Recipes and menu ideas: eggplant caponata, southern summer succotash, charred shishito peppers, summer squash gratin, peach glazed chicken thighs, roasted mackerel with garlic and paprika, and southwestern striped mullet.
About a month ago, eggplants of all kinds and shapes appeared at the farmers market. When I first saw a display of them, eggplant caponata came into my head. I made it on a Sunday to serve as a side later in the week. My version (linked above) has eggplant, red onion, red bell pepper, garlic, capers, olives, oregano, basil, and balsamic vinegar.
Caponata also makes a great snack or appetizer on toast points or small slices of crusty white bread. Come to think of it, I bet it would be terrific tossed with pasta too.
Southern Summer Succotash
Okra is at every farm stand now too. I know okra isn’t everyone’s thing because of its mucilaginous (isn’t that a great word?) innards. But that’s a shame because it’s darn tasty. I’m still discovering Southern dishes. One of my recent favorites is fried pickled okra. Oh. My.
A few weekends ago, the Greenville (NC) convention center hosted my state association’s conference. One night, waiters passed trays of fried pickled okra with a remoulade sauce (or something similar) for dipping. I hovered and partook. Repeatedly. I now have two different, highly-rated, deep fat fryers on my kitchen Amazon list. I’m either going to wait for a sale or my birthday to buy one of them—whichever comes first.
And a totally random observation that will be of interest to meeting planners and caterers: the waiters at the Greenville Convention Center wore white t-shirts with hand-written stickers describing what dish they were carrying on their tray. So smart!
Succotash is a traditional way to use okra around here so that’s what I did recently: southern summer succotash. I adapted a recipe from two different sources: the Spicy Southern Kitchen and Deep South Dish blogs. My version included butter beans, bacon, sweet onion, red and orange bell pepper, okra, corn, grape tomatoes, garlic, and herbs (thyme, oregano, basil).
Charred Shishito Peppers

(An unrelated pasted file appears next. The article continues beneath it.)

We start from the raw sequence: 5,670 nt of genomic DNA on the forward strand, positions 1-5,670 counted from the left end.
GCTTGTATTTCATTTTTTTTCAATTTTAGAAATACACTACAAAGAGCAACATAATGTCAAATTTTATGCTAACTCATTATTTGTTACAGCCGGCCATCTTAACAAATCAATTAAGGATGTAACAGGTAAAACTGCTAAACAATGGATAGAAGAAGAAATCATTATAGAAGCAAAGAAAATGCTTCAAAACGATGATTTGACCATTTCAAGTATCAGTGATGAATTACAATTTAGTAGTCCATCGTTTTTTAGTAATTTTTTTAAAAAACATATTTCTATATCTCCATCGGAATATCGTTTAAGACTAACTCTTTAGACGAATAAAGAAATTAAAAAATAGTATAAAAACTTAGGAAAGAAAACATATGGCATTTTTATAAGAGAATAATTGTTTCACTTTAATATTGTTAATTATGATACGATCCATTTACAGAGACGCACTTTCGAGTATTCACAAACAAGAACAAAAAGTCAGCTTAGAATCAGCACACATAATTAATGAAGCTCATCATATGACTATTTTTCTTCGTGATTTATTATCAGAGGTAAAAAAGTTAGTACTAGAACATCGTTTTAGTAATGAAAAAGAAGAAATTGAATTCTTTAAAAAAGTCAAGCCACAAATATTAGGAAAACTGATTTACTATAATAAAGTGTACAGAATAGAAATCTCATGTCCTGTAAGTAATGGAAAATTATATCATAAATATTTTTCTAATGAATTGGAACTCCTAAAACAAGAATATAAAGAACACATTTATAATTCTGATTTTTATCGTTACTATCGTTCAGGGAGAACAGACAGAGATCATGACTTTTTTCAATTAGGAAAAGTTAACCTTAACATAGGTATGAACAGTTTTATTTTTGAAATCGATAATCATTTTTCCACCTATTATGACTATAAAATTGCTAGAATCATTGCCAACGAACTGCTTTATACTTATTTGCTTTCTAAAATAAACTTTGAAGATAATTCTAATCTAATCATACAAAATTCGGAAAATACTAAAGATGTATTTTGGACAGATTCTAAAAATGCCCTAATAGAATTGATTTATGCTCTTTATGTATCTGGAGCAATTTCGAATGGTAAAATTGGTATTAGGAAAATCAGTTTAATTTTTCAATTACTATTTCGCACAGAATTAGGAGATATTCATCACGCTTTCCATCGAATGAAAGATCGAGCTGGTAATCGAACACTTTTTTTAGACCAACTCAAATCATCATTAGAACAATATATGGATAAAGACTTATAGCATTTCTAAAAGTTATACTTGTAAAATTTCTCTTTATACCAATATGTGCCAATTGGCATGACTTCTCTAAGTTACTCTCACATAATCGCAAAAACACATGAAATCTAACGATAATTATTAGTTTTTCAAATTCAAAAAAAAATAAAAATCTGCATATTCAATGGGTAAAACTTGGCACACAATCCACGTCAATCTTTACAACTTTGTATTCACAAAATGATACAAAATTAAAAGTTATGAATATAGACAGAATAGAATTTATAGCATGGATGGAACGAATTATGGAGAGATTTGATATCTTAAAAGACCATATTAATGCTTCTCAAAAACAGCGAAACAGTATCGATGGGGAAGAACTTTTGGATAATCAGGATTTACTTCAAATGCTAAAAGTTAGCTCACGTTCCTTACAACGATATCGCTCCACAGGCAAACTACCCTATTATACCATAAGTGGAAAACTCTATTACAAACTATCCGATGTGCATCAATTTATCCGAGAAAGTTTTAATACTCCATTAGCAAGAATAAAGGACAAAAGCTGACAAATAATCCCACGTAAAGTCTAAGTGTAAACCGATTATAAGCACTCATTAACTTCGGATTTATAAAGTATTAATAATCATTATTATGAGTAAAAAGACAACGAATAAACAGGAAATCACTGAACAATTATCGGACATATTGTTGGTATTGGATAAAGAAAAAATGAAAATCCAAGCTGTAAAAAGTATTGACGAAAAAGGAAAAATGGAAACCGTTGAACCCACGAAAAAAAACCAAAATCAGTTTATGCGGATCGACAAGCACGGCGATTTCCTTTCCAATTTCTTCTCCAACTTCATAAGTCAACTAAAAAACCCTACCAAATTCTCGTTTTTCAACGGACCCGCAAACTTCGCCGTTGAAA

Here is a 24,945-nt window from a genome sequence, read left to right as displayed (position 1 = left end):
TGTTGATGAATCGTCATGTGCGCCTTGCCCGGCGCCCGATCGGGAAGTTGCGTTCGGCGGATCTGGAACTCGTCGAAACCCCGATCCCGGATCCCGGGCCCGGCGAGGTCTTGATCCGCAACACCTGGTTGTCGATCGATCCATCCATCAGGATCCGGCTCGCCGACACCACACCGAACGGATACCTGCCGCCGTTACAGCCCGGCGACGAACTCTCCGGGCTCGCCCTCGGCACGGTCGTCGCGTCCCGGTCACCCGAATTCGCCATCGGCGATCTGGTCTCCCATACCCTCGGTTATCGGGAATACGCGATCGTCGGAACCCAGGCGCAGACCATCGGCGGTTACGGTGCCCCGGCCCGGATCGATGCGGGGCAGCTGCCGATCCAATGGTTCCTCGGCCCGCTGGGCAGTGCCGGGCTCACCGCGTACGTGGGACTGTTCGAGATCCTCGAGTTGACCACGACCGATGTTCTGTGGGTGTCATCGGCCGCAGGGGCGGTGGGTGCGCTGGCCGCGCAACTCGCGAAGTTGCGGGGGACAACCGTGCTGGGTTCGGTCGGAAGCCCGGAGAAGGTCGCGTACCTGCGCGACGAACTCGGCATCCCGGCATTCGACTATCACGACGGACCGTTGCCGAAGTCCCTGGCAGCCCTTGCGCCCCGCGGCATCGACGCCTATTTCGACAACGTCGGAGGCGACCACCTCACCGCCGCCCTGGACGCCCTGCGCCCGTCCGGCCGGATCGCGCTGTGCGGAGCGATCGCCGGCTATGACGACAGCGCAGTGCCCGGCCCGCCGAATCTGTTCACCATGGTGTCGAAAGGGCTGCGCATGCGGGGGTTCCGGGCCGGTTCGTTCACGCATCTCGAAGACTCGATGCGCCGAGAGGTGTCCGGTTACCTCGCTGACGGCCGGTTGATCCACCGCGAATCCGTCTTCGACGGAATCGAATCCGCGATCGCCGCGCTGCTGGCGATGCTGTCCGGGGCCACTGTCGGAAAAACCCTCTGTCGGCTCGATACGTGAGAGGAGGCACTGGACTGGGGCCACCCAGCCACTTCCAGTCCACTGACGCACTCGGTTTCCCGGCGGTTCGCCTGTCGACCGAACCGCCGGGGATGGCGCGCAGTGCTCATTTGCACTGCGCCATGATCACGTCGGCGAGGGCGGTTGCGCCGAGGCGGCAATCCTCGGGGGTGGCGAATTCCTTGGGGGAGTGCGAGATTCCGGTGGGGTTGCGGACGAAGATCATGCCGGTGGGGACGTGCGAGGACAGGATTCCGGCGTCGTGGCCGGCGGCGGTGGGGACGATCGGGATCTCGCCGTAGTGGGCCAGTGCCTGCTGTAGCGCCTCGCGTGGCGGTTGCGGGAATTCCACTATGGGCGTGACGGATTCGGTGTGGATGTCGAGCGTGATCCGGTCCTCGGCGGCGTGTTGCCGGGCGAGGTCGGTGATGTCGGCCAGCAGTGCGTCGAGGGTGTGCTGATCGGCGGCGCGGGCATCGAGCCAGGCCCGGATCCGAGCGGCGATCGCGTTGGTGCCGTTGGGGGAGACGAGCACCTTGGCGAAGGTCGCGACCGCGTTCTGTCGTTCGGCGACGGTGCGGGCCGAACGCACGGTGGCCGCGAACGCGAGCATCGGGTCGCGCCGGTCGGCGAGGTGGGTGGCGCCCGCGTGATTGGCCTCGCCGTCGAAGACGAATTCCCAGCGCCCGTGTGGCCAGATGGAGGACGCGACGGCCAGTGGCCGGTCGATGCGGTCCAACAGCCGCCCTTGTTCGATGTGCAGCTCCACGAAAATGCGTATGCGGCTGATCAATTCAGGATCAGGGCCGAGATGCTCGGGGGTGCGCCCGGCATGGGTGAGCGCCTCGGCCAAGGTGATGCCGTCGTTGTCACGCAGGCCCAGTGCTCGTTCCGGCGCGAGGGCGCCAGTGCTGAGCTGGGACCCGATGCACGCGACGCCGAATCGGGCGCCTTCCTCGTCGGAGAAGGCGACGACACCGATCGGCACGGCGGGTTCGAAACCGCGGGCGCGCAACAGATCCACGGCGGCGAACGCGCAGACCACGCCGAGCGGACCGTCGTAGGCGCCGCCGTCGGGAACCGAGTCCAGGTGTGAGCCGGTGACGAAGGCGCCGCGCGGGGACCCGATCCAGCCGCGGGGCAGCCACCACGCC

I first had shishitos at a place in Nashville. Then my CSA started growing them. My CSA is on hiatus right now so I picked up a bag of them at the farmers market to make charred shishito peppers.
I cook them in a black pan that’s not cast iron but acts the same way. Heat up the pan, add a few glugs of olive oil and let it heat up, add the whole peppers (stem and all) and let them char while you toss them around so they don’t get too burnt on one side only. I like to cook them so some sides are charred and some are just blistered. Take the pan off the heat and sprinkle on a generous amount of sea salt and then some squirts of lemon juice.
Summer Squash Gratin
I made an easy summer squash gratin with a mix of yellow and zucchini squash that I based on this recipe from Peas and Crayons. I added red bell pepper and skipped the spinach. Since I had saltines left over from making an Atlantic Beach pie, I used them for the topping.
Peach Glazed Chicken Thighs
We have a new summer favorite: peach glazed chicken thighs. The farmers market is overrun with peaches. I was having trouble keeping up with my supply before they got too soft so I decided to turn some of them into dinner. I found this recipe on The Seasoned Mom blog. The only change I remember making is reducing the brown sugar. I may just eliminate it next time since in-season peaches are soooo sweet.
King Mackerel and Striped Mullet
I can’t talk about cooking without mentioning fish. Every week, I pick up my CSF (community supported fishery) share of two pounds of North Carolina fish from Locals Seafood—who have a new website, nice. Two weeks ago (I’m a little behind on my blogging here), my share included king mackerel and striped mullet.
Mackerel is full-flavored so doesn’t need much—unless you don’t like all that flavor, but we do. I found an Epicurious recipe for roasted mackerel with garlic and paprika—real simple and tasty. I just noticed it’s a Gordon Ramsey recipe. I didn’t make the vinaigrette, only the garlic/paprika paste—a fabulous idea.
The next night we had southwestern striped mullet. Striped mullet, per Locals Seafood, has a “rich, nutty flavor and buttery texture… [that] can be cooked in almost any fashion.”
I read somewhere about soaking striped mullet fillets in spiced buttermilk, so that’s what I did. My buttermilk was seasoned with garlic salt, ground ancho chile powder, chipotle powder and coriander. Then I dredged the fillets in cornmeal and pan-fried them in grapeseed oil, a few minutes per side. As they were done, I transferred them to a paper towel-lined plate and squeezed lemon juice on them. Good and quick. I’ll do that again.
More to come!